Local food is maintaining its strong appeal in the Twin Cities, but tight and expensive labor make it a challenging business environment for growers.
“I don’t think anybody has backed away from local food,” said Jerry Untiedt, owner of Waverly, Minn.-based Untiedt’s Vegetable Farm Inc. “People have becomes somewhat more educated as far as the importance of maintaining what I call a fresh and local pipeline and into the metropolitan area.”
Even so, growers struggle with the high cost of labor, Untiedt said.
Minnesota’s policies — including a regulation requiring overtime pay for H-2A workers — make it tough on growers, Untiedt said.
Untiedt’s Vegetable Farm, about an hour from the Twin Cities, has a large presence in Minnesota and uses high-tunnel production. The company produces big volume of tomatoes, he said.
“Especially as the climate continues to change, because our production is covered, we’re sheltered from these episodic rain falls and these hail storm events,” he said.
The company raises substantial volume of sweet corn and supplies sweet corn to the 12-day Minnesota State Fair in late August.
Other crops include asparagus, zucchini, squash, hard squashes and numerous other vegetables.
The farm, founded 48 year ago with his wife, now has a staff that includes two daughters, two son-in-laws and a grandson.
While the farm is not organic, Untiedt said the farm grows with sustainability at top of mind.
“Our goal being to enter next season with our cropland and farmland in better condition than we entered during the spring of 2018,” he said.
“We use an awful lot of organic technology, things like beneficial insects and compost, natural predators for insects to cut down on our spray load,” he said.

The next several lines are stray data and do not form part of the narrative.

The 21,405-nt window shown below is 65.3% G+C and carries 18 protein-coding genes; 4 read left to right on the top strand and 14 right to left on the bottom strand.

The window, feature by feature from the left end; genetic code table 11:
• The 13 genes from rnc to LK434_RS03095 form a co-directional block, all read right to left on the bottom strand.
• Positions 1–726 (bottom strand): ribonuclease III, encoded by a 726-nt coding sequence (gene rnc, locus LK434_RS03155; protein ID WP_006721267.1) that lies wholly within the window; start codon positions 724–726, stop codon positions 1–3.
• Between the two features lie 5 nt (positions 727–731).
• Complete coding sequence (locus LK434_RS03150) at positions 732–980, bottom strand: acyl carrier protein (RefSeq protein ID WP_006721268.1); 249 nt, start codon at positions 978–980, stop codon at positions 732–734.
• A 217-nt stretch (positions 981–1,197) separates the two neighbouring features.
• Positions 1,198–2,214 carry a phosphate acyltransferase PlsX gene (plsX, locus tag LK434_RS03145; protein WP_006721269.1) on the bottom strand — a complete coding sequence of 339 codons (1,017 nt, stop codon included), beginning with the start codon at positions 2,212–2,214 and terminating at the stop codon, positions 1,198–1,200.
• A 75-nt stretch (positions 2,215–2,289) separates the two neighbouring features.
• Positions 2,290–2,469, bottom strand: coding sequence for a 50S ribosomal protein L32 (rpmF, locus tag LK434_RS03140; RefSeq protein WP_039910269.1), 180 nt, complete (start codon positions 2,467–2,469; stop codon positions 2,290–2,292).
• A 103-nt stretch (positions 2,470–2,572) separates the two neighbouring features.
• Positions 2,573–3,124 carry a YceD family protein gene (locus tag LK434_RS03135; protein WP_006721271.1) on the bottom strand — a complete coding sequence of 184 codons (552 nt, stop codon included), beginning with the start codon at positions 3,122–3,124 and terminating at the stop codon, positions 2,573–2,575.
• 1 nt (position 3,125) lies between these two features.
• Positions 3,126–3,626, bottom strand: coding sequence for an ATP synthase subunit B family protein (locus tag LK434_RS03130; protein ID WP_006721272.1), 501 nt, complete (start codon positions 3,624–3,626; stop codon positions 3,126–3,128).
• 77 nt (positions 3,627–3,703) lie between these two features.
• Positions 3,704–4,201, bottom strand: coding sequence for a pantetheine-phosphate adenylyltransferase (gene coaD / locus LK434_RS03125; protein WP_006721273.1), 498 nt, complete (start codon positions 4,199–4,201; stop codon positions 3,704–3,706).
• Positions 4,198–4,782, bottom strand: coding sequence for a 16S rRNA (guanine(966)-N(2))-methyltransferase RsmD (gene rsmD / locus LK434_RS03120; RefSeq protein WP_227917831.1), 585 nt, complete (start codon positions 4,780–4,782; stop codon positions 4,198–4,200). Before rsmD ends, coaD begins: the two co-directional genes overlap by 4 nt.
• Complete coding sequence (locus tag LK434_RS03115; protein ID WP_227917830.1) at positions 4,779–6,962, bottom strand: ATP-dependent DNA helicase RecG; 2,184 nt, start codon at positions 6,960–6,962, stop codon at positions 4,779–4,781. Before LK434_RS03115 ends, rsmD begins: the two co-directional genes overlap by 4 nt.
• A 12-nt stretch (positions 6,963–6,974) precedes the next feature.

The company offers a Community Supported Agriculture program, is present at several farmers markets during the local season and also sells produce at about 20 of its own roadside stands.
Untiedt sells limited volume to wholesalers. Higher H-2A costs related to neighboring states — a minimum wage of over $13 and overtime rules, combined with housing and transportation costs for H-2A workers — make it harder for the company to sell wholesale, he said.
Because of cheaper labor, Michigan, Wisconsin and Indiana can bring product into Minnesota at 25% lower costs, he said.
Untiedt said the company decides what to grow year over year by tracking demand by product and by customer.
“We spend a lot of time visiting with our customers at the end of the season to get an idea of where they’re thinking for the next season,” he said.
“Is there any void that they’re experiencing that we can help them fill?”
Education is a key part of what the farm provides to the community. Through its CSA program, the farm offers its customers a tour period lasting a couple of weeks each year.
Customers and their children are allowed to spend a couple of hours on the farm, taking part in harvest and enjoying lunch on the farm.
Anything the farm can do to help bridge this disconnect between farmers and urban consumers is valuable, he said.
“Many of these people do not understand the risks that a farmer takes, or what’s involved in production, and basically how hard the work is,” Untiedt said.